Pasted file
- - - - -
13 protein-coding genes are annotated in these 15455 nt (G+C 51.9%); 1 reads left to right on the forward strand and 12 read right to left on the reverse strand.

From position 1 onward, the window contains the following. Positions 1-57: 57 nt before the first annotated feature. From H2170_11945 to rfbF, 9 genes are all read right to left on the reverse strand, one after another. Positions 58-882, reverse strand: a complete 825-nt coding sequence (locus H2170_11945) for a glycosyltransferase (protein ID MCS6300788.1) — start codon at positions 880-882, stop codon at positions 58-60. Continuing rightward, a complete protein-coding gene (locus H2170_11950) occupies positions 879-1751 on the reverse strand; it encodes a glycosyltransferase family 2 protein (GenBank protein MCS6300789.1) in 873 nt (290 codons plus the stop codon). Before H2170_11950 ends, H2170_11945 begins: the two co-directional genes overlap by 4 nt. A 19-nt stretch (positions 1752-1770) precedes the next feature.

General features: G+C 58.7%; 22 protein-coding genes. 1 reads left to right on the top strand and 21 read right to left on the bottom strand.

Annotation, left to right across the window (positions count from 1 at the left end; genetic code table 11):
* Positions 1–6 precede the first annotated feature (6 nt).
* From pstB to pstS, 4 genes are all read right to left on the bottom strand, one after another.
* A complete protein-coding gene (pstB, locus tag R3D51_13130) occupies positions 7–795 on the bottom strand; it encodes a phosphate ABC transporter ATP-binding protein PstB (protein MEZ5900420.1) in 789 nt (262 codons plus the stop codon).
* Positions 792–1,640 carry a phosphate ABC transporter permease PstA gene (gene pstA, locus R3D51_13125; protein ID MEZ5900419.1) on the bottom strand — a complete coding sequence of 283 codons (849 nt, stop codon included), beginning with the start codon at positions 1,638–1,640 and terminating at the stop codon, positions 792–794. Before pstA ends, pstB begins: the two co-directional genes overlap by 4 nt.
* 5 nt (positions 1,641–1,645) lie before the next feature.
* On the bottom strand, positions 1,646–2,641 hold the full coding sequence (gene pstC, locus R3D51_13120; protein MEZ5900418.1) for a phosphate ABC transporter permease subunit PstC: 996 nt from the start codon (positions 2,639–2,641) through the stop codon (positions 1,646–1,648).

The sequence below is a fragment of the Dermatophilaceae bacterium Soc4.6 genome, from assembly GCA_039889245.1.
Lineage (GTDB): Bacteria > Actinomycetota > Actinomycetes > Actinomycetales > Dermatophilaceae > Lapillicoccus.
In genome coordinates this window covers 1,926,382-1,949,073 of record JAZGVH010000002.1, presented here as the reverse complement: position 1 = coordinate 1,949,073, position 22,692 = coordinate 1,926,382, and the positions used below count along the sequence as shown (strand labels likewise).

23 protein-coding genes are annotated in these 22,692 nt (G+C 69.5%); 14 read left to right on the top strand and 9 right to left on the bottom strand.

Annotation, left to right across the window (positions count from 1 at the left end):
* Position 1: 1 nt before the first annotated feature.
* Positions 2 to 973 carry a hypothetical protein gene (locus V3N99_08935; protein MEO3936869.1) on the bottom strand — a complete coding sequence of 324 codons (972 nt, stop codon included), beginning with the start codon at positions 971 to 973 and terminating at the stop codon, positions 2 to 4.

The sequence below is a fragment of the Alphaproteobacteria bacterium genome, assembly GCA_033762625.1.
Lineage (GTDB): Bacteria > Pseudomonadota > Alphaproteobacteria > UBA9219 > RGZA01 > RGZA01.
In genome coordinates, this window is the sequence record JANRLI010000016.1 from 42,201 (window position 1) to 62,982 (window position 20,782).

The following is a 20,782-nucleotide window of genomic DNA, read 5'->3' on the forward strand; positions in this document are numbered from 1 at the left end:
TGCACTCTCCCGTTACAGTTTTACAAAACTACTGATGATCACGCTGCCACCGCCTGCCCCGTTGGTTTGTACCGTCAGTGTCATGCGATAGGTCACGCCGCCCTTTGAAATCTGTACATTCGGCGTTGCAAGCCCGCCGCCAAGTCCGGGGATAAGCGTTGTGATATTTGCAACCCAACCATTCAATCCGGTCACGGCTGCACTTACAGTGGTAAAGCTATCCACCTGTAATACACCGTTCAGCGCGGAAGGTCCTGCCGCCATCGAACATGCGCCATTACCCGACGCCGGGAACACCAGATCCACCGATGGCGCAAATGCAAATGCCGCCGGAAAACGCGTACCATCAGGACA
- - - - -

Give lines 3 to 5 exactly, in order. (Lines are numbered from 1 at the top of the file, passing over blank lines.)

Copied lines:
General features: G+C 58.7%; 22 protein-coding genes. 1 reads left to right on the top strand and 21 read right to left on the bottom strand.

Annotation, left to right across the window (positions count from 1 at the left end; genetic code table 11):
* Positions 1–6 precede the first annotated feature (6 nt).